Updated: Mar 29, 2019
Why do funding sources matter? There are many inspirational things to read about bootstrapping a business idea, but a good bit of what there is to learn might feel depressing as fuck. Working long hours is not daunting whenever there are end goals in mind to be passionate about. And while the physical demands of performing whatever job necessary may feel grueling, achieving milestones along the way is what makes it all worth doing.
What can be so bad about putting resources into developing hopes and dreams? Worth risk of failure? Is funding a stressor? Maybe professional career hangs in the balance? Or worse, what if everything goes like it is supposed to, then people actually start to have expectations? It is costly to maintain relationships. The scariest part about spending money on a project is that the project has to make more than the money invested back or the system falls apart.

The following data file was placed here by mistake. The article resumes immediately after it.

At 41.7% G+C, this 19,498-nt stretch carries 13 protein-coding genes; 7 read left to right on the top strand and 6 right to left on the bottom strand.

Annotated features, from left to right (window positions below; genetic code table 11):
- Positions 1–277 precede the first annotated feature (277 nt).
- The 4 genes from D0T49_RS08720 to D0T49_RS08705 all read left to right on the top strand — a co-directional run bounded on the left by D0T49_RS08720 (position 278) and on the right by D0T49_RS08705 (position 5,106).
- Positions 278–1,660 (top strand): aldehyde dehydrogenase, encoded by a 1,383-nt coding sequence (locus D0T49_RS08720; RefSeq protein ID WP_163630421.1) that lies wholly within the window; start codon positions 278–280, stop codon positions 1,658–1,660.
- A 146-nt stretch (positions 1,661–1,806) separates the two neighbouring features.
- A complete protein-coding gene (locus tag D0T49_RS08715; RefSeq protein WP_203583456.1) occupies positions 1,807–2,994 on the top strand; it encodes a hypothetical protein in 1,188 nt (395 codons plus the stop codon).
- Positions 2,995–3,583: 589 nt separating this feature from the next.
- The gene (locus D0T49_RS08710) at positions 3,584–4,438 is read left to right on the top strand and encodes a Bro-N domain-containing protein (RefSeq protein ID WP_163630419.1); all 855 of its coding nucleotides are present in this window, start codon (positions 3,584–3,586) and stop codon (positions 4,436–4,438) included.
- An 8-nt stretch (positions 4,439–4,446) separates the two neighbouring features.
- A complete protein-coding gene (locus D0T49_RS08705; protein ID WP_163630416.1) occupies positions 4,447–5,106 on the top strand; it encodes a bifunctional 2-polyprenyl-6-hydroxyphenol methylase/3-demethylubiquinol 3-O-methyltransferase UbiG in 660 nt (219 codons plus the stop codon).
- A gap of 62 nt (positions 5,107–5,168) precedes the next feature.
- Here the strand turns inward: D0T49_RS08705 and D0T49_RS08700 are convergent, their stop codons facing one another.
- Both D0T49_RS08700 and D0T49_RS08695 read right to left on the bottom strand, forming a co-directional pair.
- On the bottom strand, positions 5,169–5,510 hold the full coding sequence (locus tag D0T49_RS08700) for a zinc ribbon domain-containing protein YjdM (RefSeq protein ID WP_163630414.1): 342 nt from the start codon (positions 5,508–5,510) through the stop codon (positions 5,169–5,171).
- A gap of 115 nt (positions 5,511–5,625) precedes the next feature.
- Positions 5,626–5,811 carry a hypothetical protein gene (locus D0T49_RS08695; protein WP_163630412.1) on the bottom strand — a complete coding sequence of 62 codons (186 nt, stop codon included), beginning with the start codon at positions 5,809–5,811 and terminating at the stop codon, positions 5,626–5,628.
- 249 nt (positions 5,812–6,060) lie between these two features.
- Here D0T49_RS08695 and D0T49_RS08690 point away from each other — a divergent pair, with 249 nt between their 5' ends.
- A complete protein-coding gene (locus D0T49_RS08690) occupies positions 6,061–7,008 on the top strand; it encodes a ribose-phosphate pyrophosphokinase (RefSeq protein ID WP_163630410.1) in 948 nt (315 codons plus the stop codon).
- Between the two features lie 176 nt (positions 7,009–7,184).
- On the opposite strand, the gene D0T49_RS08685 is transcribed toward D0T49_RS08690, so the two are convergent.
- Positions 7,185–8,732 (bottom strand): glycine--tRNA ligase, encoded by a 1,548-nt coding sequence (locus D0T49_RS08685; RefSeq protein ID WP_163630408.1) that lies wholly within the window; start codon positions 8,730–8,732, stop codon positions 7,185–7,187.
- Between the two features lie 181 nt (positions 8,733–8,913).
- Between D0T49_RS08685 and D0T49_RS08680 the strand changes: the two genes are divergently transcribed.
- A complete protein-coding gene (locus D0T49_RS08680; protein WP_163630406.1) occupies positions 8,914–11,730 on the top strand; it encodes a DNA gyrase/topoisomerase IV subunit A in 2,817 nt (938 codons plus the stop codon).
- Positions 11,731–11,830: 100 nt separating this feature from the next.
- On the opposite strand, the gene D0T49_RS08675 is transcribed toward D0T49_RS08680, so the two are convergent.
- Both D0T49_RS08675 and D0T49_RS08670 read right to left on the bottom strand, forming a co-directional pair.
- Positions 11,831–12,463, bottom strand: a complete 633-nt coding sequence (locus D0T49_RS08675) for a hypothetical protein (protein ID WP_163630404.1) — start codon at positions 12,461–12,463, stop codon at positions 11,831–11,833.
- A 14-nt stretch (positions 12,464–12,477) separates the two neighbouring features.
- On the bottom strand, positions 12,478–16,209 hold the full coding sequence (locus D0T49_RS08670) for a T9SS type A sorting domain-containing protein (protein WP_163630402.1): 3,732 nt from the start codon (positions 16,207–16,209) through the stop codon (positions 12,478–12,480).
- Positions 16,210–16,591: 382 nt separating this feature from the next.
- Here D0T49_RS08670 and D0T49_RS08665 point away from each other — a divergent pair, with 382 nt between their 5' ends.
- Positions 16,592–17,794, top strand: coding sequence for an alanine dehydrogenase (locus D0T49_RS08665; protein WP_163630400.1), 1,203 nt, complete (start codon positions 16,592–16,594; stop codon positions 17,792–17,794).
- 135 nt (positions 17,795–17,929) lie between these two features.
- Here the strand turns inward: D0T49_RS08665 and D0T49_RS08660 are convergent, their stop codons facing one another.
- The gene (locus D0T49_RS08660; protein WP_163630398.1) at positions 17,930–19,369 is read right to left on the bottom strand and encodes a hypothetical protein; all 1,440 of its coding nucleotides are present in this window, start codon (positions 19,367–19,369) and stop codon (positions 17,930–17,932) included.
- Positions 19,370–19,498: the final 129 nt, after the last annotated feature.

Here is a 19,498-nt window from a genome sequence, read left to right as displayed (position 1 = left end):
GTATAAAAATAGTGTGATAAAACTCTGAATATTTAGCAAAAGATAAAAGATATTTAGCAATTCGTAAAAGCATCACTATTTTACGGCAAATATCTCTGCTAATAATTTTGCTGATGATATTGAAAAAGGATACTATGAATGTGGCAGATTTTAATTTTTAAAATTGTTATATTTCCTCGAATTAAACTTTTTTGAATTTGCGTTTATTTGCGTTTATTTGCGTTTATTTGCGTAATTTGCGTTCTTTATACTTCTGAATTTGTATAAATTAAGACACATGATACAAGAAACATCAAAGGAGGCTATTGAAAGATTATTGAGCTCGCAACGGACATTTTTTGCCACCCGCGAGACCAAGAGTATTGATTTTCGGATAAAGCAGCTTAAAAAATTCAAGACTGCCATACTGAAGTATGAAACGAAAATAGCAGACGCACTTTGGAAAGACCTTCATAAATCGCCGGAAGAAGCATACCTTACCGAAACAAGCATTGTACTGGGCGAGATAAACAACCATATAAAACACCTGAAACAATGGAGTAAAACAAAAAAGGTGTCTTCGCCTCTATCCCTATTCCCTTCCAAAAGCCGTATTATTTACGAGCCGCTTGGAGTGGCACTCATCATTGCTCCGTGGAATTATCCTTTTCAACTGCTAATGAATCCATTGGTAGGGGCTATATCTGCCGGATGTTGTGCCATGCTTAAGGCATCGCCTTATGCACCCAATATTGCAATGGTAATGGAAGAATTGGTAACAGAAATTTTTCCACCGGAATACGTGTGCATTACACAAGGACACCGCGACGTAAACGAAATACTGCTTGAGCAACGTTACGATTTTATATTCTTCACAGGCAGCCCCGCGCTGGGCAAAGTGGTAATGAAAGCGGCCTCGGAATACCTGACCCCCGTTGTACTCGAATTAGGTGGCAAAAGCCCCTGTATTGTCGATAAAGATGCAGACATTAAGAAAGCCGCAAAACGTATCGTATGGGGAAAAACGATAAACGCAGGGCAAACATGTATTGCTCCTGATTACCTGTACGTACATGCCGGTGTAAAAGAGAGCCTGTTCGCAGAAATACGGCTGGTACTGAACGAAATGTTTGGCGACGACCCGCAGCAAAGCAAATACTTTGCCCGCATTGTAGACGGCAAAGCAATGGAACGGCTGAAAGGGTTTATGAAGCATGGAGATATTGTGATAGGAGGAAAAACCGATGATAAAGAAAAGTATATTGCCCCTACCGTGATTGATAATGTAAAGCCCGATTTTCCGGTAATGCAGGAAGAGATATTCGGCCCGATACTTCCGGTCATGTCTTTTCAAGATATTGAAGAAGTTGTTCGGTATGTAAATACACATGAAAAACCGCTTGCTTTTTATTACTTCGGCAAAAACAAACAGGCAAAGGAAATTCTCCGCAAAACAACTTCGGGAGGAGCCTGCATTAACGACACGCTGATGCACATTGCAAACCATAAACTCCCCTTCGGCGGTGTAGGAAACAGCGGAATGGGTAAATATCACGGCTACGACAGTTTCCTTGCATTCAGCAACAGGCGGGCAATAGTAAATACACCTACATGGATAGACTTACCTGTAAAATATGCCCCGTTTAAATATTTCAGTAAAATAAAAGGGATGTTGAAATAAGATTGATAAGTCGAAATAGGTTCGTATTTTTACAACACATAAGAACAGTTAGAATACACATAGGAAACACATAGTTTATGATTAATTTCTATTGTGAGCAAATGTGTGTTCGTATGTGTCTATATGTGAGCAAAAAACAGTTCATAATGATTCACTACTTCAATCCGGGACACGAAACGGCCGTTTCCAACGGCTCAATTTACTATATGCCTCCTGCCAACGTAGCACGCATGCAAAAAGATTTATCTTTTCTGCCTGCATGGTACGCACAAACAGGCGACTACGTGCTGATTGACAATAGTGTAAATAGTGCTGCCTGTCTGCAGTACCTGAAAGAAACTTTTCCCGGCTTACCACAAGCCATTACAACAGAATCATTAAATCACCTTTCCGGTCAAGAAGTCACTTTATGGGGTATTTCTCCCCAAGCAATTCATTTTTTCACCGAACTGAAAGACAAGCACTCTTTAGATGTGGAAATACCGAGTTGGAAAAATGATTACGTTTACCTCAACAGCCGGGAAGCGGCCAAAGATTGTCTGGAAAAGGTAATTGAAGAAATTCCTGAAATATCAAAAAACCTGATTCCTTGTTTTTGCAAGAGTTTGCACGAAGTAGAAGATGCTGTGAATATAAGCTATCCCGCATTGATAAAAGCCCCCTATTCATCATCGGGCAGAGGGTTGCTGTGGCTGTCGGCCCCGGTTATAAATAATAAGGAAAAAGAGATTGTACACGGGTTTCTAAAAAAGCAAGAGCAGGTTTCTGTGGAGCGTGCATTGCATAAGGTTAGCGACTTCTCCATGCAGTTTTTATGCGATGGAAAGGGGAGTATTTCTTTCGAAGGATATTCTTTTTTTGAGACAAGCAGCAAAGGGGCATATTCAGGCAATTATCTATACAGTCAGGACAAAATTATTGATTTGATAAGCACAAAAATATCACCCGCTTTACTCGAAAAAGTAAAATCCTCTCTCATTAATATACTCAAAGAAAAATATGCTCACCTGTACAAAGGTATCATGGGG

Such a simple idea as profit margin seems easy to grasp, yet is hard to manage. In a world where big companies can unethically make money by tiptoeing around policies to control a market for personal gain, the average person has a complicated time earning income while providing value. The endless struggle of exploitable practices outperforming progressive initiatives is enough to make anyone feel like Sisyphus trying to roll a boulder up a mountain.
Without access to the same tools as the giants, how to do the little guys keep the magic alive? More access to technology, education, strength, and experience is available for each other when people collaborate together. Every company has a purpose that includes, but is more than, making money. That purpose is different for every experience. Something every purpose has in common: consequences for better or worse. Businesses, especially small ones, may or may not have much influence in the grand scheme of the universe. Bootstrapping allows team players to have some direct input in the immediate situation for both themselves and others.